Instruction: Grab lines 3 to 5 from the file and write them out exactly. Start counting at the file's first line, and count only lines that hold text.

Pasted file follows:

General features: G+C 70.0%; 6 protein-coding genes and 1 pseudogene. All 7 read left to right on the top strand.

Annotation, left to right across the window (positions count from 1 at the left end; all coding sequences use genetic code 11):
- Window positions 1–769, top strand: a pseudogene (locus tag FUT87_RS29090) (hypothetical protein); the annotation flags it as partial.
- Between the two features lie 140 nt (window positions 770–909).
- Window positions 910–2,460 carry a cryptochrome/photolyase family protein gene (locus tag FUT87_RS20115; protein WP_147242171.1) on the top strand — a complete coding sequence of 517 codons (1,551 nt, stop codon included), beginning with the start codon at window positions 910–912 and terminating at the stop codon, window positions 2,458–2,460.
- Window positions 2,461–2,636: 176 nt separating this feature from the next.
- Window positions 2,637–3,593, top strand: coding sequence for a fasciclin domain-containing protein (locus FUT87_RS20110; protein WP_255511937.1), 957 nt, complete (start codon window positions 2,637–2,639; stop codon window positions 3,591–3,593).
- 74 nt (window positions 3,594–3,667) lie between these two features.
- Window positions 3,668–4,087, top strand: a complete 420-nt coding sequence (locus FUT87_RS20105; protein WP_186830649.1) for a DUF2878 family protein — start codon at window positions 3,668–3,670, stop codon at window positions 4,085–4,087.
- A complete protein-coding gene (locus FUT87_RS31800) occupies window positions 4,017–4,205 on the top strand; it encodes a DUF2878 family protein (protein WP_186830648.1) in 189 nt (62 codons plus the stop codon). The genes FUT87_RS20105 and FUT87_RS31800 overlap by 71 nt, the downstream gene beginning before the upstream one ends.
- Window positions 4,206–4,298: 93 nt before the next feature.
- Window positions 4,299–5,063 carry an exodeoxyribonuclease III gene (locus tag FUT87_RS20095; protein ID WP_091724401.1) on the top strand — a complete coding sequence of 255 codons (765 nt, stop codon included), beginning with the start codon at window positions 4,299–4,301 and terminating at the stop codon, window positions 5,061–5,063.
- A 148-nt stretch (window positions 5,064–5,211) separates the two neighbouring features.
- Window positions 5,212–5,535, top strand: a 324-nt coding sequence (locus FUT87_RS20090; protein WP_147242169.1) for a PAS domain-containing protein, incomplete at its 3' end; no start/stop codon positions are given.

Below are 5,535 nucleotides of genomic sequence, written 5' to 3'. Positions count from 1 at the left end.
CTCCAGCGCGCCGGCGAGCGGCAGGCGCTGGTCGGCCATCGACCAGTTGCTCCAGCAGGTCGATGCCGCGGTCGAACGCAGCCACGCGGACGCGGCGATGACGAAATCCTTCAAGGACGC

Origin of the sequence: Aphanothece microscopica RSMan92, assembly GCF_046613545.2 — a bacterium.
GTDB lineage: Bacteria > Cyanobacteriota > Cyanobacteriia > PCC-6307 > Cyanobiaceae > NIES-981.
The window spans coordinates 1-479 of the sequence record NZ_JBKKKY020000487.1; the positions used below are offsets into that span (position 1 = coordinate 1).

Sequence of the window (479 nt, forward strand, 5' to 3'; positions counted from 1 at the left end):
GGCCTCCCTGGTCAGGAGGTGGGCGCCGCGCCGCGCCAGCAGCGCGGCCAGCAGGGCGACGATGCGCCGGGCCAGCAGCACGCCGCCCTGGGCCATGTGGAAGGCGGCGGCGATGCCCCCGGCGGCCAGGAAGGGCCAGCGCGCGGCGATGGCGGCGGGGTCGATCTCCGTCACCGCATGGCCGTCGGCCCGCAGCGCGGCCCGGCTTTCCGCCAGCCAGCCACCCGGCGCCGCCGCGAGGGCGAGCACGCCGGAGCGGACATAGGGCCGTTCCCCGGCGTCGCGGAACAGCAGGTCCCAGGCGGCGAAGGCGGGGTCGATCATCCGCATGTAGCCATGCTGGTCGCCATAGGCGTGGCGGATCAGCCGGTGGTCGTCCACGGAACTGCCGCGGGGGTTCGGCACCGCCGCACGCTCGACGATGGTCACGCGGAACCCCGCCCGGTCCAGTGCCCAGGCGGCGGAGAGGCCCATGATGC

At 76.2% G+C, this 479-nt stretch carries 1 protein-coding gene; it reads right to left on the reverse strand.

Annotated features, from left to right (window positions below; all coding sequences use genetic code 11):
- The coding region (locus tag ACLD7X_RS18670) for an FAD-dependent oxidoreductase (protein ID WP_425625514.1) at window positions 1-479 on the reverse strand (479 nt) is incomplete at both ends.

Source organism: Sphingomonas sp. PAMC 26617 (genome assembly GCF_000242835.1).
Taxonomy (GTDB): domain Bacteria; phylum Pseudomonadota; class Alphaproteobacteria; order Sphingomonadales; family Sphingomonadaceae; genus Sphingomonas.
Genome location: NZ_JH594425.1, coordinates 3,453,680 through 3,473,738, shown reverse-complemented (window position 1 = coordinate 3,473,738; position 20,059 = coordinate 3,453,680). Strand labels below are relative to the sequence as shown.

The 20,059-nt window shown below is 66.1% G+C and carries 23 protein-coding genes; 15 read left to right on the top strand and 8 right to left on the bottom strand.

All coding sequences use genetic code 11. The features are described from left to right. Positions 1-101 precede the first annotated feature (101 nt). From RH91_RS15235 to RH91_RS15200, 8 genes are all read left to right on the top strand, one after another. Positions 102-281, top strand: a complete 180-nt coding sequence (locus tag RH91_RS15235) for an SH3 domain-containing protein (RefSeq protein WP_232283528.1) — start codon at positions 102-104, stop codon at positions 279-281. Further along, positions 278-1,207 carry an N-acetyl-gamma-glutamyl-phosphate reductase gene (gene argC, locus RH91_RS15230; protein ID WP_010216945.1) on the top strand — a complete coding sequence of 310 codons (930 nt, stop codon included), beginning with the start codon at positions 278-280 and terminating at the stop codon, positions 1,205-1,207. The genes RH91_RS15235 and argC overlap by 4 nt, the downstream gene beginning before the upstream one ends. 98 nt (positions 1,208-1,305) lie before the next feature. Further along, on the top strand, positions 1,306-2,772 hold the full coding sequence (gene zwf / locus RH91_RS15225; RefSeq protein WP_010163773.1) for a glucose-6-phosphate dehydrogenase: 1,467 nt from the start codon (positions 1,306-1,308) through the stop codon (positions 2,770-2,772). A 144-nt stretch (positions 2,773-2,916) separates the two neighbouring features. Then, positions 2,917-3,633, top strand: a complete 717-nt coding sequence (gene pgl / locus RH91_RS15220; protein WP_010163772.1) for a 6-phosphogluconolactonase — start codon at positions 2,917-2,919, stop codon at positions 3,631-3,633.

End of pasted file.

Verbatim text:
- Window positions 1–769, top strand: a pseudogene (locus tag FUT87_RS29090) (hypothetical protein); the annotation flags it as partial.
- Between the two features lie 140 nt (window positions 770–909).
- Window positions 910–2,460 carry a cryptochrome/photolyase family protein gene (locus tag FUT87_RS20115; protein WP_147242171.1) on the top strand — a complete coding sequence of 517 codons (1,551 nt, stop codon included), beginning with the start codon at window positions 910–912 and terminating at the stop codon, window positions 2,458–2,460.